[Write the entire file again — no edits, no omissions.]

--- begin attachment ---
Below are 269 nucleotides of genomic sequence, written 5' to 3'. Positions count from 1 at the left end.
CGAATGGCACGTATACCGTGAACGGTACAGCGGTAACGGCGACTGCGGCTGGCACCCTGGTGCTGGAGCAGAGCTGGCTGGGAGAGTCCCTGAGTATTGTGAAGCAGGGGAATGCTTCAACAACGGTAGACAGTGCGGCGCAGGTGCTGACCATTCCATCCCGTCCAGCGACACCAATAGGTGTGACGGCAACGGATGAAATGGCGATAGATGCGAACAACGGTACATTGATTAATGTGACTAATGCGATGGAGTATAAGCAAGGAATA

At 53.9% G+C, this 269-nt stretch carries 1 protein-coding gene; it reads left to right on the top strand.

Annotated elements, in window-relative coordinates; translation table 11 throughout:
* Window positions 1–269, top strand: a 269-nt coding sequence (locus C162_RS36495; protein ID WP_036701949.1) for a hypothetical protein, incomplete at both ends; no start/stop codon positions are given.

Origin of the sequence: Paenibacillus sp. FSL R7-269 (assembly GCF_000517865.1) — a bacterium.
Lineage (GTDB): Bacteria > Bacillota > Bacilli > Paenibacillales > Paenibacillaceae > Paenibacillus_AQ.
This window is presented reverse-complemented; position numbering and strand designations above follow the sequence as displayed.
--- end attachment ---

Below are 269 nucleotides of genomic sequence, written 5' to 3'. Positions count from 1 at the left end.
CGAATGGCACGTATACCGTGAACGGTACAGCGGTAACGGCGACTGCGGCTGGCACCCTGGTGCTGGAGCAGAGCTGGCTGGGAGAGTCCCTGAGTATTGTGAAGCAGGGGAATGCTTCAACAACGGTAGACAGTGCGGCGCAGGTGCTGACCATTCCATCCCGTCCAGCGACACCAATAGGTGTGACGGCAACGGATGAAATGGCGATAGATGCGAACAACGGTACATTGATTAATGTGACTAATGCGATGGAGTATAAGCAAGGAATA

At 53.9% G+C, this 269-nt stretch carries 1 protein-coding gene; it reads left to right on the top strand.

Annotated elements, in window-relative coordinates; translation table 11 throughout:
* Window positions 1–269, top strand: a 269-nt coding sequence (locus C162_RS36495; protein ID WP_036701949.1) for a hypothetical protein, incomplete at both ends; no start/stop codon positions are given.

Origin of the sequence: Paenibacillus sp. FSL R7-269 (assembly GCF_000517865.1) — a bacterium.
Lineage (GTDB): Bacteria > Bacillota > Bacilli > Paenibacillales > Paenibacillaceae > Paenibacillus_AQ.
This window is presented reverse-complemented; position numbering and strand designations above follow the sequence as displayed.